For the first time in the current outbreak, a pregnant woman in the U.S. has been diagnosed with monkeypox.
"There has been a case of a pregnant woman who delivered," Dr. John Brooks, chief medical officer in the division of HIV prevention at the Center for Disease Control and Prevention announced over the weekend.
"We know that an infection can occur through placental transfer. And in the case that we are aware of presently, it doesn't appear the virus was transmitted," Brooks said during the presentation for the Infectious Diseases Society of America over the weekend.
"Both mom and baby are doing well," he added.
There have now been more than 3,500 recorded cases of monkeypox in the U.S. And there are more than 19,000 cases worldwide.
So far, the vast majority of monkeypox cases in this global outbreak have been among men who have sex with men. But experts have always emphasized that the virus can spread to people outside of that specific population, as the case in the pregnant woman shows. Earlier this week, the CDC also identified two cases in U.S. children.
"In addition to transmission through sexual contact, monkeypox can also be spread in households through close contact between people, such as hugging and kissing, and on contaminated towels or bedding," World Health Organization director Dr. Tedros Adhanom Ghebreyesus said in a press briefing Wednesday.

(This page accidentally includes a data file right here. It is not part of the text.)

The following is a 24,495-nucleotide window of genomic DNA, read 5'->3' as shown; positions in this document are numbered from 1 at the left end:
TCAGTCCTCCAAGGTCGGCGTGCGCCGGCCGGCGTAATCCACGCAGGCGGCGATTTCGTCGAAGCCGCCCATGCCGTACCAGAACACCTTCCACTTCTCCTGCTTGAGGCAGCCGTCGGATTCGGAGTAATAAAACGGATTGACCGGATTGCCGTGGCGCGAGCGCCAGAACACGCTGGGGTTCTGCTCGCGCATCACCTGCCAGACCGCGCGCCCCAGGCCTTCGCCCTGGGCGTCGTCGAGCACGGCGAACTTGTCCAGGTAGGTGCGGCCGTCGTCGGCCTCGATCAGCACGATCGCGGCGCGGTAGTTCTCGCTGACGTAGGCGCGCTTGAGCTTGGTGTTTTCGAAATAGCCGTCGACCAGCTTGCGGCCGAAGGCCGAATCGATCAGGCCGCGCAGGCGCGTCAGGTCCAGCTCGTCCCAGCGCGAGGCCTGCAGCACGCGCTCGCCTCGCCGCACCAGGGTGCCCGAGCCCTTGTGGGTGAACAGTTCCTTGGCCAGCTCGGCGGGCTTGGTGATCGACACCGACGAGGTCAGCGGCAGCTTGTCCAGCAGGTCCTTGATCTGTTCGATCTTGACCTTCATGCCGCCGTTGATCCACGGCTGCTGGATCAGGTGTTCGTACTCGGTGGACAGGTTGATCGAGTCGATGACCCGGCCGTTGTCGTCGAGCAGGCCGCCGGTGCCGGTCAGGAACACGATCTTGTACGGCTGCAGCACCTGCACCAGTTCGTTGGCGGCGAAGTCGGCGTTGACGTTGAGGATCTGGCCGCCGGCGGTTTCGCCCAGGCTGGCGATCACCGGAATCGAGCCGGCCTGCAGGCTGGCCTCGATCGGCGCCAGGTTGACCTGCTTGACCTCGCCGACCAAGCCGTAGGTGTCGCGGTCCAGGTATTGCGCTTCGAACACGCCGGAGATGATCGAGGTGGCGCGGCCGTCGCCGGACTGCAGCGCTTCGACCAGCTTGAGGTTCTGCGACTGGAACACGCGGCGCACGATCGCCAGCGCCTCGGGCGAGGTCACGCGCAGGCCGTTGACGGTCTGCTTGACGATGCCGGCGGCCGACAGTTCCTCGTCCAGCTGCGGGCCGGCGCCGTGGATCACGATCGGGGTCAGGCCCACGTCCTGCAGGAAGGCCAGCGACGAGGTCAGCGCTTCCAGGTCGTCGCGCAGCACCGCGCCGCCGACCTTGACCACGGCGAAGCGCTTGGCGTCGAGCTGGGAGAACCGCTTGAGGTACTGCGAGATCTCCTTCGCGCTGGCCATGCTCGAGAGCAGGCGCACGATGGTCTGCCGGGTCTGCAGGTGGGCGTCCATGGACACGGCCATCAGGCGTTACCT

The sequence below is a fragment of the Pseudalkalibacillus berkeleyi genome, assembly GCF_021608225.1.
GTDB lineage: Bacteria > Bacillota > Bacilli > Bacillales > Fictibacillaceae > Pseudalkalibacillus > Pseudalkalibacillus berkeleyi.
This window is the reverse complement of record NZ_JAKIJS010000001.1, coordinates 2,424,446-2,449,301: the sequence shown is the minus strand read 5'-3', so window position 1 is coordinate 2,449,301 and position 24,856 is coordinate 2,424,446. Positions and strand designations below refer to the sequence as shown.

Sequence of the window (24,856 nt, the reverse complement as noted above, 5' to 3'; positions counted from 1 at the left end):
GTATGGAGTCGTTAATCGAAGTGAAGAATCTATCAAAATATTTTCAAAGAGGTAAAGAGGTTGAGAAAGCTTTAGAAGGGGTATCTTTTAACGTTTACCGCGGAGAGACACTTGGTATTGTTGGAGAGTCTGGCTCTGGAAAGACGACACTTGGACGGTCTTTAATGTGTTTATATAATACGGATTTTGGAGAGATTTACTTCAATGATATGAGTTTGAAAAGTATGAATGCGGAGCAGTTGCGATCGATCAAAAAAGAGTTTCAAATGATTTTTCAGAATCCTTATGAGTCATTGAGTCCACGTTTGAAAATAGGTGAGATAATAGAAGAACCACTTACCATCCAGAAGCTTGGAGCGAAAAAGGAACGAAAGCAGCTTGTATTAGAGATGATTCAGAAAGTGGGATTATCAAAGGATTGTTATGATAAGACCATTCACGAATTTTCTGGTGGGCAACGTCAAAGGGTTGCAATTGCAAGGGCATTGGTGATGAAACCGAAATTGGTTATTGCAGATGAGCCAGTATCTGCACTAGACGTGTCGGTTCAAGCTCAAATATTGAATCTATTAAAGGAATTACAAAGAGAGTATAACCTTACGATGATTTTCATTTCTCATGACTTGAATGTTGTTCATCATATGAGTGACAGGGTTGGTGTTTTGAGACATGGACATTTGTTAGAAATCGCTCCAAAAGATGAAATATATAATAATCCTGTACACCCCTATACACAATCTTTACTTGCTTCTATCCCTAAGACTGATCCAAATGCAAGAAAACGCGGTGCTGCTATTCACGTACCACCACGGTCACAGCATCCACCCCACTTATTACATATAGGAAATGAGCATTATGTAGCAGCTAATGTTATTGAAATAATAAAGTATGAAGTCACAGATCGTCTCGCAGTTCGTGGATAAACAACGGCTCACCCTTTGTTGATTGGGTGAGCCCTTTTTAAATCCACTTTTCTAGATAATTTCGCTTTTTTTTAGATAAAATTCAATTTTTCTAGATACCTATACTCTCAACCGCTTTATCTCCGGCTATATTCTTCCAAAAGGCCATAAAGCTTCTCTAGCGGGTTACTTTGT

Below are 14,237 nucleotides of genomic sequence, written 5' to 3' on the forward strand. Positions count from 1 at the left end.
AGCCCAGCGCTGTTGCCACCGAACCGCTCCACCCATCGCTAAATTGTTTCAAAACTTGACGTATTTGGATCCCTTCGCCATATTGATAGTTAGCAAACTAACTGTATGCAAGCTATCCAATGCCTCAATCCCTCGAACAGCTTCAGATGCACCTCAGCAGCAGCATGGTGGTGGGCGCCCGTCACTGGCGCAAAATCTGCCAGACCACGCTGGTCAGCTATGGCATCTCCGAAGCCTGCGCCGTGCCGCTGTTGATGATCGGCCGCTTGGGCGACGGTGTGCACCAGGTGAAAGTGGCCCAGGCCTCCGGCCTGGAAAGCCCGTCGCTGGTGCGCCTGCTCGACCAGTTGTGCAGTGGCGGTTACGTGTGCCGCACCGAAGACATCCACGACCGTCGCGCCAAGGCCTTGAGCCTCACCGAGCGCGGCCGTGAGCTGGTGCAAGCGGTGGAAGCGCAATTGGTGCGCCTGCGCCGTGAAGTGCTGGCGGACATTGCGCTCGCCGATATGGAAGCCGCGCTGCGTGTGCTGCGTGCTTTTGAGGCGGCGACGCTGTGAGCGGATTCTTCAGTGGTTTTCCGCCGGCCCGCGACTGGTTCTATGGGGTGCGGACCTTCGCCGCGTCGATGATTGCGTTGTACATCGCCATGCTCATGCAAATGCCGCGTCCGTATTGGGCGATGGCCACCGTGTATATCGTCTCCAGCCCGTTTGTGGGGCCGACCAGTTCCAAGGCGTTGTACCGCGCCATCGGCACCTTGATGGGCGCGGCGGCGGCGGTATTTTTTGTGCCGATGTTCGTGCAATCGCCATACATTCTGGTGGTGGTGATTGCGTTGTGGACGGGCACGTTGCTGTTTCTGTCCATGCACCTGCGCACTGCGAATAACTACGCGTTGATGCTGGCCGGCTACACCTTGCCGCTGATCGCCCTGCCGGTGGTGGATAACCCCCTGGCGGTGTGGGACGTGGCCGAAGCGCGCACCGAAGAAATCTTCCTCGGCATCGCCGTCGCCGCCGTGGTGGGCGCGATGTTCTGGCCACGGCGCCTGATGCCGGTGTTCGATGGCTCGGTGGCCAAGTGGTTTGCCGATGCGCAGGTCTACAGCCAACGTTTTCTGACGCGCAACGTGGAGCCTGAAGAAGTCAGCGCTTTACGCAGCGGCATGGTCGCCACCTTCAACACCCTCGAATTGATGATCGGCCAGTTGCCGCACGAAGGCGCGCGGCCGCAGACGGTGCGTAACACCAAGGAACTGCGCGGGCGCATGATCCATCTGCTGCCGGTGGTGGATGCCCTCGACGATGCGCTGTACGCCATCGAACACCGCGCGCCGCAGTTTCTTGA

Typically, monkeypox starts with symptoms that can resemble a flu, such as fatigue, fever and headache. (In fact, some people who've gotten monkeypox in this outbreak initially mistook their symptoms for jet lag, a health provider in San Francisco previously told TODAY.) Then comes the rash: Monkeypox lesions may start off looking like a pimple or blister and can cause intense pain. The rashes change through a few different stages before finally scabbing off and leaving new skin behind.
In this outbreak, though, the pattern of symptoms has been a little different. People may never notice or experience those early flu-like symptoms, for instance, or they may develop those symptoms after the rash appears. Also, the lesions in this outbreak are most often showing up in mucosal areas, particularly the genitals, anus and mouth, Brooks said in the presentation.
There isn't enough available data to conclude whether pregnant people are more susceptible to monkeypox or if the virus causes more severe symptoms during pregnancy, according to the CDC. That said, there are documented cases of spontaneous pregnancy loss, stillbirth and preterm delivery in confirmed cases of monkeypox infection during pregnancy.
Kids under 8, people who are immunocompromised and those with a history of certain skin conditions, such as eczema, may also be more likely to experience severe complications, the CDC said.
Containing monkeypox will involve several different efforts, the World Health Organization said this week, including testing and collecting data, rolling out vaccines to those most likely to be affected and educating the public and health care providers about the virus.